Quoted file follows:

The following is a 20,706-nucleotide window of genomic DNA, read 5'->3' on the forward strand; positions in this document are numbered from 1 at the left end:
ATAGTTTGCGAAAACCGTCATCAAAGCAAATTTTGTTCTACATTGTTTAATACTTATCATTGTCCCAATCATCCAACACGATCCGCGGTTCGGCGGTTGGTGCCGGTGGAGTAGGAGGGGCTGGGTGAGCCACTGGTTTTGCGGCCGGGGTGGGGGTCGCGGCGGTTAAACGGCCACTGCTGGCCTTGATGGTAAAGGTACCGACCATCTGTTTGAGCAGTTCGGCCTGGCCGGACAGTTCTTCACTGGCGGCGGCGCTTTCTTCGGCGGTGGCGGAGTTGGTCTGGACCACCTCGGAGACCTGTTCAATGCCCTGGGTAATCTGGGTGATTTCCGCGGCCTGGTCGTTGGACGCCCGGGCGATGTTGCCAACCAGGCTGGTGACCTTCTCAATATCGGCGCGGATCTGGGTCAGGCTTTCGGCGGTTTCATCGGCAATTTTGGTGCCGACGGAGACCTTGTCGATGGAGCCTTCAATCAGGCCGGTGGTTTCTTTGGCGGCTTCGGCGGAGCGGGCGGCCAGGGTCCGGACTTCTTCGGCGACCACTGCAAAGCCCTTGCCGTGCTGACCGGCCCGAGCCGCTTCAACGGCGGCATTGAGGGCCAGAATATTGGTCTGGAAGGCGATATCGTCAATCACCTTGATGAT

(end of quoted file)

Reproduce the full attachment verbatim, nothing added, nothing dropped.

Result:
The following is a 20,706-nucleotide window of genomic DNA, read 5'->3' on the forward strand; positions in this document are numbered from 1 at the left end:
ATAGTTTGCGAAAACCGTCATCAAAGCAAATTTTGTTCTACATTGTTTAATACTTATCATTGTCCCAATCATCCAACACGATCCGCGGTTCGGCGGTTGGTGCCGGTGGAGTAGGAGGGGCTGGGTGAGCCACTGGTTTTGCGGCCGGGGTGGGGGTCGCGGCGGTTAAACGGCCACTGCTGGCCTTGATGGTAAAGGTACCGACCATCTGTTTGAGCAGTTCGGCCTGGCCGGACAGTTCTTCACTGGCGGCGGCGCTTTCTTCGGCGGTGGCGGAGTTGGTCTGGACCACCTCGGAGACCTGTTCAATGCCCTGGGTAATCTGGGTGATTTCCGCGGCCTGGTCGTTGGACGCCCGGGCGATGTTGCCAACCAGGCTGGTGACCTTCTCAATATCGGCGCGGATCTGGGTCAGGCTTTCGGCGGTTTCATCGGCAATTTTGGTGCCGACGGAGACCTTGTCGATGGAGCCTTCAATCAGGCCGGTGGTTTCTTTGGCGGCTTCGGCGGAGCGGGCGGCCAGGGTCCGGACTTCTTCGGCGACCACTGCAAAGCCCTTGCCGTGCTGACCGGCCCGAGCCGCTTCAACGGCGGCATTGAGGGCCAGAATATTGGTCTGGAAGGCGATATCGTCAATCACCTTGATGAT